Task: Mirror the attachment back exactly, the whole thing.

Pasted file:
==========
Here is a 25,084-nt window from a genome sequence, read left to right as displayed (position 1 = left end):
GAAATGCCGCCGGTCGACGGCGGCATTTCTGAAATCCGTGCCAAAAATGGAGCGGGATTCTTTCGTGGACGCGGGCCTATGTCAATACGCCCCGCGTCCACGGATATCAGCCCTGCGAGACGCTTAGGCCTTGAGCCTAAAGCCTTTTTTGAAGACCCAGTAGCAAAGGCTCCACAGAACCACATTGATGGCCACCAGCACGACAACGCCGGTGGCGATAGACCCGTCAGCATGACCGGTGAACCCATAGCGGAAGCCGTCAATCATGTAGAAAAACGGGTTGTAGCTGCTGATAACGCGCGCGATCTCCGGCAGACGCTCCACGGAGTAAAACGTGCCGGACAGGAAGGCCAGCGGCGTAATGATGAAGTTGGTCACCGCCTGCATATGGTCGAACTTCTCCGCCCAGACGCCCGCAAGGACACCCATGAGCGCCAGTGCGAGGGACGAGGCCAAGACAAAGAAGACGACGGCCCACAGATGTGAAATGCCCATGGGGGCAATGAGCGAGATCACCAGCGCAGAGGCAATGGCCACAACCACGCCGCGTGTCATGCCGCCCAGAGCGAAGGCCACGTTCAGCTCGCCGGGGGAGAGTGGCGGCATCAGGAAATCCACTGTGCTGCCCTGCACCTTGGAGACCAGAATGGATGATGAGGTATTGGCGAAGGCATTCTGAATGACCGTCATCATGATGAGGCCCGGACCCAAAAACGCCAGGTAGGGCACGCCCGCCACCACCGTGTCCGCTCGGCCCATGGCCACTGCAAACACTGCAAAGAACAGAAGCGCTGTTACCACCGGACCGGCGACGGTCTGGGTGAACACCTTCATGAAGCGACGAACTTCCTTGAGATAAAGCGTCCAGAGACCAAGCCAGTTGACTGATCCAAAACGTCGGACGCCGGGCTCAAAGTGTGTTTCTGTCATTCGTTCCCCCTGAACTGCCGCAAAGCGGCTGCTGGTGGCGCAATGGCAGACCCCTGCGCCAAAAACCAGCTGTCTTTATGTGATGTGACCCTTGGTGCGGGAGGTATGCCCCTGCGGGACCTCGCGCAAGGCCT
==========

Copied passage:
Here is a 25,084-nt window from a genome sequence, read left to right as displayed (position 1 = left end):
GAAATGCCGCCGGTCGACGGCGGCATTTCTGAAATCCGTGCCAAAAATGGAGCGGGATTCTTTCGTGGACGCGGGCCTATGTCAATACGCCCCGCGTCCACGGATATCAGCCCTGCGAGACGCTTAGGCCTTGAGCCTAAAGCCTTTTTTGAAGACCCAGTAGCAAAGGCTCCACAGAACCACATTGATGGCCACCAGCACGACAACGCCGGTGGCGATAGACCCGTCAGCATGACCGGTGAACCCATAGCGGAAGCCGTCAATCATGTAGAAAAACGGGTTGTAGCTGCTGATAACGCGCGCGATCTCCGGCAGACGCTCCACGGAGTAAAACGTGCCGGACAGGAAGGCCAGCGGCGTAATGATGAAGTTGGTCACCGCCTGCATATGGTCGAACTTCTCCGCCCAGACGCCCGCAAGGACACCCATGAGCGCCAGTGCGAGGGACGAGGCCAAGACAAAGAAGACGACGGCCCACAGATGTGAAATGCCCATGGGGGCAATGAGCGAGATCACCAGCGCAGAGGCAATGGCCACAACCACGCCGCGTGTCATGCCGCCCAGAGCGAAGGCCACGTTCAGCTCGCCGGGGGAGAGTGGCGGCATCAGGAAATCCACTGTGCTGCCCTGCACCTTGGAGACCAGAATGGATGATGAGGTATTGGCGAAGGCATTCTGAATGACCGTCATCATGATGAGGCCCGGACCCAAAAACGCCAGGTAGGGCACGCCCGCCACCACCGTGTCCGCTCGGCCCATGGCCACTGCAAACACTGCAAAGAACAGAAGCGCTGTTACCACCGGACCGGCGACGGTCTGGGTGAACACCTTCATGAAGCGACGAACTTCCTTGAGATAAAGCGTCCAGAGACCAAGCCAGTTGACTGATCCAAAACGTCGGACGCCGGGCTCAAAGTGTGTTTCTGTCATTCGTTCCCCCTGAACTGCCGCAAAGCGGCTGCTGGTGGCGCAATGGCAGACCCCTGCGCCAAAAACCAGCTGTCTTTATGTGATGTGACCCTTGGTGCGGGAGGTATGCCCCTGCGGGACCTCGCGCAAGGCCT